It matters not that you think she is ugly and not the kind of person you want to spend the rest of your life with: you should have thought about that before you slept with her.

What you think of her is irrelevant: you are now responsible for giving that child a father.

Roissy is a finance guy, so he knows about risk and return. High return means high risk, and unmarried sex is a very high-risk endeavor.

And as with finances, so it is with unmarried sex: if you take a big risk, you may not always get the return you were counting on. She may use The Pill, but that is not foolproof. And while 1 in 3 women of childbearing age will have one or more abortions, the other 2 of 3 women won’t be so high on the idea of killing their babies to get you off the hook.

Still, just as with finances, the time to consider the risk is BEFORE you take it. Once you make the decision, you own it.

And once there is a child involved, you are tied to her for the rest of your life, whether you wanted it or not.

Now, to the ladies, this part is for you…

(1) Just as with the men, unmarried sex is a high-risk endeavor. Aside from the fact that you are at higher risk for STDs than he is–due to anatomy and physiology–you will also, due to anatomy and physiology, bear the brunt if you get pregnant.

(a) That he is required by law to support a child if you get pregnant, does not guarantee that the state will be successful in compelling him to pay up. Nor is there any guarantee that he will be consistent in keeping his obligations.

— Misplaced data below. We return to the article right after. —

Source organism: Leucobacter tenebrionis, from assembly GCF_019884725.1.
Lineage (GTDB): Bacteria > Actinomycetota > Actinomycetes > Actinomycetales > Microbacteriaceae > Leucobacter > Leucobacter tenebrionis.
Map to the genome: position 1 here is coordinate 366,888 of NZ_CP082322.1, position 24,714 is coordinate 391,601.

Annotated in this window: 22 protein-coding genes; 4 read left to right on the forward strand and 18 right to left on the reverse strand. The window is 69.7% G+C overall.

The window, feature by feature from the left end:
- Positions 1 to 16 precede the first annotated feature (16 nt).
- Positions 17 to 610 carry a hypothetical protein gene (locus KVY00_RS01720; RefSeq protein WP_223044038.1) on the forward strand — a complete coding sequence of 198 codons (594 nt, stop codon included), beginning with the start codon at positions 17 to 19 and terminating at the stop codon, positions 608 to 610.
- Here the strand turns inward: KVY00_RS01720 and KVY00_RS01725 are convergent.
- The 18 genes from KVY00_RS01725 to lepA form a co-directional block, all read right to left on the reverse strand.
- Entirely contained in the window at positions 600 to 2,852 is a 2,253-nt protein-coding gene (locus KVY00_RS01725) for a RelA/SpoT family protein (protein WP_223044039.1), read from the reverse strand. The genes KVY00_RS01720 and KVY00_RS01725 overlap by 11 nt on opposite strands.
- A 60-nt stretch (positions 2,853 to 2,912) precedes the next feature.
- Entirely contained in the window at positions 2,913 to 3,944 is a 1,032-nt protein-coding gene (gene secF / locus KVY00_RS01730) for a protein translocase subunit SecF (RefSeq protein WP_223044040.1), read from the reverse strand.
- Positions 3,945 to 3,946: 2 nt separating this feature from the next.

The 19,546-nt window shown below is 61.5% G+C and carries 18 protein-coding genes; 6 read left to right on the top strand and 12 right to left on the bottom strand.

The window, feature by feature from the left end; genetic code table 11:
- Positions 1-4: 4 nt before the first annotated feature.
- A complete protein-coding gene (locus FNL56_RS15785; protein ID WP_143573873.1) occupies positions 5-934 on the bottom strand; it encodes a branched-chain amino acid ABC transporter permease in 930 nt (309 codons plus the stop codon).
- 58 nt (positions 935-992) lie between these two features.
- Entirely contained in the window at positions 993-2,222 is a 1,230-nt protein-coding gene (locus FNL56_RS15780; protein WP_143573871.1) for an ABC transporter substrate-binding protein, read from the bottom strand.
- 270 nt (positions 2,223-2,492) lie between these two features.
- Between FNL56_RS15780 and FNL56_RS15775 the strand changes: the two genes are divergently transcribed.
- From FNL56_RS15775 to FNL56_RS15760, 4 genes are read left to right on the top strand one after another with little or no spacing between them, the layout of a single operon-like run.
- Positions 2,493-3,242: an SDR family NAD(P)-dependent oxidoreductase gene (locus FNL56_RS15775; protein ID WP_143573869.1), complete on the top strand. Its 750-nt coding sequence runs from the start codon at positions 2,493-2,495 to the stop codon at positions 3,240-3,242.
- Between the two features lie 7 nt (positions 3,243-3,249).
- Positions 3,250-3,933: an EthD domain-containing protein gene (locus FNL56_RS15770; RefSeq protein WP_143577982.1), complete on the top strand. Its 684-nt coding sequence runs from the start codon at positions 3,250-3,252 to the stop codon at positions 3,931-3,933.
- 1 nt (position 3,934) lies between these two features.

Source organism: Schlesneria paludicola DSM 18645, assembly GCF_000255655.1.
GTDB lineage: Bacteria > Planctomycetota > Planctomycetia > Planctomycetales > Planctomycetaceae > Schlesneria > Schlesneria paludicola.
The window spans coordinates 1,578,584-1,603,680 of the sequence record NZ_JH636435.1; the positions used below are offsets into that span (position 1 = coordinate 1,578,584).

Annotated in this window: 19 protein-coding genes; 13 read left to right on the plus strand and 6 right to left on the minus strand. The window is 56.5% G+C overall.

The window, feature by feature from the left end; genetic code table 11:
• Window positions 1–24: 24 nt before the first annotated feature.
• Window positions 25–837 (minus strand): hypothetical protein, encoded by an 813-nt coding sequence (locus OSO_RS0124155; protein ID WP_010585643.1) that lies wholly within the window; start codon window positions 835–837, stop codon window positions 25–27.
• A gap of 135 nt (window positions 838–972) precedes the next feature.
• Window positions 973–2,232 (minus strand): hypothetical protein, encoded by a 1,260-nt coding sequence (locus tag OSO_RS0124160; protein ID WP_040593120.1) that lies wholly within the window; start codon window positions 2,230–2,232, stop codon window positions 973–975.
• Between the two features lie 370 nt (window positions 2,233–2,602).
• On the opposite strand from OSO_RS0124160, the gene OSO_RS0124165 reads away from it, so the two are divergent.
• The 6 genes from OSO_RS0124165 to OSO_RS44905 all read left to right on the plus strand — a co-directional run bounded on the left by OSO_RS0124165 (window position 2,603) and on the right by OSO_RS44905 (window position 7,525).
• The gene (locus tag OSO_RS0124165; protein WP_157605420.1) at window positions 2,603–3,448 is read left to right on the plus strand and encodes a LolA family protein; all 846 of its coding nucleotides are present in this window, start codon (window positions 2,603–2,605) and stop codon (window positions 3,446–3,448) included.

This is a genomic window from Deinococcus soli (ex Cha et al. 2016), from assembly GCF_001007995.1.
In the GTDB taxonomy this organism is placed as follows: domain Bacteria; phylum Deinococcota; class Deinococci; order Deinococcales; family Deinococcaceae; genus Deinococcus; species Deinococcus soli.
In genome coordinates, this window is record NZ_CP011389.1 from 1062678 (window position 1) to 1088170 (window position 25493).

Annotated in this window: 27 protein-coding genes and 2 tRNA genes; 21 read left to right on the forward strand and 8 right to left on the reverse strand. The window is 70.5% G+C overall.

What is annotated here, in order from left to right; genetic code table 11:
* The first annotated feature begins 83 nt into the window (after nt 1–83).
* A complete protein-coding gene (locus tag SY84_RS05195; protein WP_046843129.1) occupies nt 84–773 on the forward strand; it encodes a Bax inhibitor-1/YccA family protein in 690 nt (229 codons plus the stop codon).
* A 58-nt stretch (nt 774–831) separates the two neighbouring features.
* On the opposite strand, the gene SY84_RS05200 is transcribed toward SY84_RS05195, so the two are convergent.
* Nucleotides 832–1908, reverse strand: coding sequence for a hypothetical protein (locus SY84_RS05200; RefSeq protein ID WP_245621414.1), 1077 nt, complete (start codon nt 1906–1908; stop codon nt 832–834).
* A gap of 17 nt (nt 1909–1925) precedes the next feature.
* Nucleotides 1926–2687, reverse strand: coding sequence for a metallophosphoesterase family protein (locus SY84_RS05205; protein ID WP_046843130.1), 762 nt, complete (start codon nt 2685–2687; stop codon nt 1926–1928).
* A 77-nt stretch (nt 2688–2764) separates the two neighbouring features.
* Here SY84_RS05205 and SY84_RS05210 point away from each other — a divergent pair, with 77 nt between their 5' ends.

(b) Abortion may look like a “Get Out of Jail Free” card, but–if you have any smidgeon of a conscience, you will carry that burden for the rest of your life. Don’t kid yourself into believing otherwise: I’ve seen women attempt post-abortion suicide. I’ve seen women go through years of treatment for bipolar disorder, including shock therapy, whose problems began when they had abortions.

(c) If you get pregnant, the more honorable way out–a shotgun wedding–still has risks all its own.

(d) As family law becomes better-developed, it is also more possible that he may be able to get full custody, and YOU WILL BE FORCED TO PAY CHILD SUPPORT. Don’t kid yourself on this one, ladies: I’ve seen it happen, and there is a credible and strong logical case for it.

Ultimately, there really is no such thing as “no strings attached” sex.

Sooner or later, you will get your reckoning for it. I cannot tell you how that will play out for you, but I’m old enough to know that it does eventually play out.